The NCSL Blog


By Tammy Jo Musgraves      

Injury prevention remains a key issue for state lawmakers due to its high toll on an individual’s health and state and individual finances.

mom and child with helmets onFinancially, at the beginning of 2019, the CDC estimated the total “economic burden” of prescription opioid misuse alone in the United States is $78.5 billion a year. In 2019, legislators considered at least 693 injury prevention bills in all 50 states.

NCSL tracks introduced legislation in the Injury Prevention Legislation Database, including topics such as adverse childhood experiences, teen dating violence, older adult falls, traumatic brain injury and prescription drug misuse prevention. Read on for trends in enacted legislation from 2019, as well as state examples.

Adverse Childhood Experiences (ACEs)

Adverse Childhood Experiences, potentially traumatic events that occur before the age of 18, have been linked to risky health behaviors, chronic health conditions, low life potential and early death.

State efforts to expand awareness and understanding of ACEs and to increase access to social services was a major trend in 2019 legislation—as of August, 36 states tackled 132 pieces of legislation pertaining to ACEs and 16 of those state enacted or adopted legislation.

  • Georgia adopted HR 421 creating the House Study Committee on Infant and Toddler Social and Emotional Health. This committee will study the conditions, needs, issues, and problems concerned with the early intervention and prevention of mental health problems in children and adolescents in the state.
  • Illinois adopted two bills this session. SR 99 urges policy decisions enacted by the legislature to acknowledge and take into account the principles of early childhood brain development and consider the concepts of toxic stress, early adversity and the role of early intervention and investment into early childhood years. SR 99 and HR 248 declare May 15, 2019, as Trauma-Informed Awareness Day.
  • Montana enacted HB 604 which directs the Department of Public Health and Human Services to use funding from the Family First Prevention Services Act to create a strategic plan to develop and expand prevention services including, but not limited to, the Family First Prevention Services Act, ACEs, trauma and trauma-informed care.

Prescription Drug Misuse Prevention

The database contains several subcategories for prescription drug misuse tracking—from pain clinics and pain management, to prescribing guidelines and limits, to provider training, naloxone and other areas—that may include scope of practice or people also involved with the justice system. In 2019, NCSL tracked 293 pieces of legislation from 46 states. Much introduced legislation concerned training or partnering with first responders and law enforcement, increasing Good Samaritan Laws, and limiting the number of pills or morphine milligram equivalents prescribed to an individual.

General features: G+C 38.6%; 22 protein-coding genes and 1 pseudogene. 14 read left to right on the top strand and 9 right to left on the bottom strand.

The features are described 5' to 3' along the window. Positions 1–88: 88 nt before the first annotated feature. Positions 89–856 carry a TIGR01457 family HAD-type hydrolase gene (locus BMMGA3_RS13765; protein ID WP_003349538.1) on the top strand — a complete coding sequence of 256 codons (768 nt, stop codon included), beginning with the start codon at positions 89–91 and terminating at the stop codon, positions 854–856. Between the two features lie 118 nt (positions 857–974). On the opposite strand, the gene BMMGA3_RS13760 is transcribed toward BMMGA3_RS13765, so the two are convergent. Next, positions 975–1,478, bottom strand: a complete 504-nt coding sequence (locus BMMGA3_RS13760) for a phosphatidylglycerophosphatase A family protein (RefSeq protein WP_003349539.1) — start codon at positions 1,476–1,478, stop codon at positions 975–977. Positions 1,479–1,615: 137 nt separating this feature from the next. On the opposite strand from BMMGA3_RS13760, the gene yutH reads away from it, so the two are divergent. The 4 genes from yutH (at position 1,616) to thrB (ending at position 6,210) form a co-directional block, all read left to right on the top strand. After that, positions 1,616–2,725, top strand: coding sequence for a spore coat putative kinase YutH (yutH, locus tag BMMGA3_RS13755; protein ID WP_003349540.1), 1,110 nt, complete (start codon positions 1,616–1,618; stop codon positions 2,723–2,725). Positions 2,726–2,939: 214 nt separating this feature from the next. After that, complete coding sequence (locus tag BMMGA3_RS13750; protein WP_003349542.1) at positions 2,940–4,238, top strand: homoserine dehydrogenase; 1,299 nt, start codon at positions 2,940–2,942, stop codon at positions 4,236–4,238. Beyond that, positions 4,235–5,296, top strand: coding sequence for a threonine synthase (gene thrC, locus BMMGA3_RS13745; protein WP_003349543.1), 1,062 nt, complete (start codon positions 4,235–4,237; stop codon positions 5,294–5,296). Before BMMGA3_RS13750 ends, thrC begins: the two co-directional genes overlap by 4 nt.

In addition, legislation allowing schools to administer opioid antagonists and communities to adopt safe syringe programs (SSPs) gained more attention with at least 21 states introducing legislation.

  • Arizona enacted HB 2075 related to electronic prescribing, expectations and deadlines for pharmacists while providing new rules for pharmacists relating to dispending of a prescription order of schedule II-controlled substances, which includes opioids.
  • Illinois created the Needle and Hypodermic Syringe Access Program Act, allowing persons or entities that promote scientifically proven ways of mitigating health risks associated with drug use and other high-risk behaviors to establish and operate a needle and hypodermic syringe access program. 

In 2019, NCSL tracked 32 bills across 17 states related to Prescription Drug Monitoring Programs (PDMP).

  • Colorado enacted SB 228, allowing medical examiners access to the PDMP, increased training for prescribers on substance use disorders and opioid prescriptions and authorized the Department of Human Services to conduct substance use research for the purposes of treatment and prevention options. 
  • Indiana enacted HB 1295, limiting an opioid prescription for an animal to a seven-day supply, unless a listed exception applies and allows a veterinarian to obtain information about the owner of the animal from the PDMP prior to prescribing an opioid or benzodiazepine. 

Traumatic Brain Injury

Legislators in 32 states introduced a total of 122 bills on traumatic brain injury. Much of the enacted legislation addressed awareness, traumatic brain injury for young athletes, veterans and expanding access to care under mental health and behavioral health state agencies.

  • Louisiana adopted HCR 40, requesting the State Board of Elementary and Secondary Education to adopt policies requiring more rigorous student athlete health screenings so schools can be well prepared to preserve and protect the health of students.
  • Texas enacted HB 833, creating a statewide alert system for missing military members who may suffer from mental illness, including post-traumatic stress disorder or traumatic brain injury.

Stay Tuned!

Will trends from the 2019 session continue into the next legislative session? One thing’s for sure—NCSL will continue to track injury prevention issues and legislative trends through the 2019-2020 legislative session.

Tammy Jo Musgraves is a policy specialist in NCSL's Health Program.

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About the NCSL Blog

This blog offers updates on the National Conference of State Legislatures' research and training, the latest on federalism and the state legislative institution, and posts about state legislators and legislative staff. The blog is edited by NCSL staff and written primarily by NCSL's experts on public policy and the state legislative institution.